IOM Ukraine Crisis Response Plan, 1 January – 31 December 2018


3.4 million


Nearly four years of ongoing conflict in Eastern Ukraine has had a significant impact on all aspects of life for the communities residing in the Donbas region. The protracted nature of the crisis has paralyzed economic activity and severely reduced household coping capacities on both sides of the 457 km contact line. At the household level, few employment opportunities have also led to a lack of income and the inability to meet basic needs.

According to Ukraine’s Ministry of Social Policy (MoSP), nearly 1.5 million persons are registered as displaced, with the vast majority residing in Donetsk and Luhansk oblasts. Internally displaced persons (IDPs), returnees and other conflict-affected populations continue to cross the contact line regularly, between the non-government controlled area (NGCA) and government controlled area (GCA) at five checkpoints. Throughout 2017, figures of individuals crossing the contact line reached an all-time high in August, when a recorded 1.2 million people crossed the contact line during the month. The large numbers of people crossing between the GCA and NGCA and limited capacity of the checkpoints to process the increase in crossings has led to long queues, lack of adequate sanitation facilities and exposure to bad weather conditions, or other health and protection concerns, such as those related to psychosocial needs, trafficking in persons and exploitation.

The overall humanitarian situation in Eastern Ukraine remains dire. Assistance continues to be provided in the NGCA despite various challenges, including limitation on transport of humanitarian cargo and limited access to the affected populations. The deterioration of the situation in the NGCA is evidenced by the increase in poor food consumption, application of negative cop ing mechanisms and reduction of food expenditure. Moreover, the damage to or destruction of gas and water pipelines as well as homes and social institutions further increases the vulnerability of entire social segments of conflict-affected communities by limiting their access to adequate heating, hygiene facilities and clean drinking water. The peak in unemployment rates and the scarce public services increase overall dependency on humanitarian aid and public support.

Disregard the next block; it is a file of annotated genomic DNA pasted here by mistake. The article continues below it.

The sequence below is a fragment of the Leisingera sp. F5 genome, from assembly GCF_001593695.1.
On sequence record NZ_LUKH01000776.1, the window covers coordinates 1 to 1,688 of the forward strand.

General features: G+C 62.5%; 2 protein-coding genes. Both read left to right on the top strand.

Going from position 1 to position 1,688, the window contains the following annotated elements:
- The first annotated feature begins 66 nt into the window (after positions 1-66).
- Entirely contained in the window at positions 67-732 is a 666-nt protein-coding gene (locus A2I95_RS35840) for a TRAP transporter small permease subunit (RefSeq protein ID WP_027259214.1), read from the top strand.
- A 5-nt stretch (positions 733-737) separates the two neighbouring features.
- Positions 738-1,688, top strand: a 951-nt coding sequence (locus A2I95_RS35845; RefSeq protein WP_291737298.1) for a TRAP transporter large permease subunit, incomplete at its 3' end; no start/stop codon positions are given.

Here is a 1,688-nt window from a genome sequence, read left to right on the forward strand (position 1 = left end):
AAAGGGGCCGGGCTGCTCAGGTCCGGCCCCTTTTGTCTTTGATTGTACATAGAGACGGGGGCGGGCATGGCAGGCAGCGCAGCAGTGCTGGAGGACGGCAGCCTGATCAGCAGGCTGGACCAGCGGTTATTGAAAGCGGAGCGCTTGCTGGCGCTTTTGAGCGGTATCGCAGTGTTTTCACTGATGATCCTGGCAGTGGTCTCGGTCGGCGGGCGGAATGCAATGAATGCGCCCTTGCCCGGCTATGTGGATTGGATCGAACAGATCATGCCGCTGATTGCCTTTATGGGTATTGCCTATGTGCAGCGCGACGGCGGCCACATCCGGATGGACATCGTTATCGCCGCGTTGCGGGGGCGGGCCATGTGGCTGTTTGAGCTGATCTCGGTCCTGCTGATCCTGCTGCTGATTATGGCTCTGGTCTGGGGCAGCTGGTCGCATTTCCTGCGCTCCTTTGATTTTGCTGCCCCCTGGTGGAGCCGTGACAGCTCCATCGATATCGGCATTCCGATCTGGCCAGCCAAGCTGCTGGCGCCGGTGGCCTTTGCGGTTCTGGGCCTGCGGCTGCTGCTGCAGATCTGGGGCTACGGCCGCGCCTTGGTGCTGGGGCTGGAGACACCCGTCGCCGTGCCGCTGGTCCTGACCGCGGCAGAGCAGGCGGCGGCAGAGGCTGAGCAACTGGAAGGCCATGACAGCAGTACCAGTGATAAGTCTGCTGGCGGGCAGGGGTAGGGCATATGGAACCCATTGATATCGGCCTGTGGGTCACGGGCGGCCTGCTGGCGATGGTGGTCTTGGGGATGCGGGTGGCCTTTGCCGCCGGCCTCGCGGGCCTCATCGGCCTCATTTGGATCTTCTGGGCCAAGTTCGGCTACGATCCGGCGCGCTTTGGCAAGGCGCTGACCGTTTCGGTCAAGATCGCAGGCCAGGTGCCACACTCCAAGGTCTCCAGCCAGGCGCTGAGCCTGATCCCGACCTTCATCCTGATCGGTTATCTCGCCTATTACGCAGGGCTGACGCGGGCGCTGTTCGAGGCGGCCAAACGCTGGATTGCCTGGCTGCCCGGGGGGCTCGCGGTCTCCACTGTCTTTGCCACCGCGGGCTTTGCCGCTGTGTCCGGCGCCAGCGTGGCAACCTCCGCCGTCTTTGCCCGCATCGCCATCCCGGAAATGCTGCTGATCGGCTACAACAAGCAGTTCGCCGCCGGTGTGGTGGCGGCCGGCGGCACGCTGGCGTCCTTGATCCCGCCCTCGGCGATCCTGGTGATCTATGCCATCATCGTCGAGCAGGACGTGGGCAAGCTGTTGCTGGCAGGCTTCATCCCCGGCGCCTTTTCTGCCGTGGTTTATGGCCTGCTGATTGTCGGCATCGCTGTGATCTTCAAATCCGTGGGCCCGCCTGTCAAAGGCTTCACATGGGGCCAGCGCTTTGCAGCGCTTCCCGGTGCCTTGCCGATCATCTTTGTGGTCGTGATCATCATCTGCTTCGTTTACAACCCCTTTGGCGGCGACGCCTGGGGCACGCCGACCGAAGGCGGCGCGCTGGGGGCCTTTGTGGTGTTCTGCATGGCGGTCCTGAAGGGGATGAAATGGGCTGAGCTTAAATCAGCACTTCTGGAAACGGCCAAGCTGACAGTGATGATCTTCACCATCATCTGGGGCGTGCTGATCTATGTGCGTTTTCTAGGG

In the GCA, the economic depression and limited resources of the displaced population have placed further strain on already overstretched social services. According to IOM’s National Monitoring System Round 8 report, 33% of surveyed IDP households in the GCA have ‘only enough funds to cover food’ and 11% have to ‘limit expenses even for food’. Despite the continuously increasing percentage of employed IDPs (from 35% in March 2016 to 50% in December 2017), the average IDP household monthly income per person (UAH 2,446 in December 2017) remains below the actual subsistence level established by the Ministry of Social Policy (UAH 3,091 in December 2017).

Due to the protracted nature of the conflict in Eastern Ukraine, slow economic growth and increased social tensions, 2018 will be a critical year for the transition from humanitarian assistance to longer-term recovery efforts. Bridging the gap between humanitarian and development interventions is critical to simultaneously address the urgent and longer-term needs of conflictaffected communities in the Donbas. The situation of protracted displacement requires concerted efforts from the Government of Ukraine, humanitarian and development actors as well as conflict affected communities to jointly identify actions in support of durable solutions to end displacement.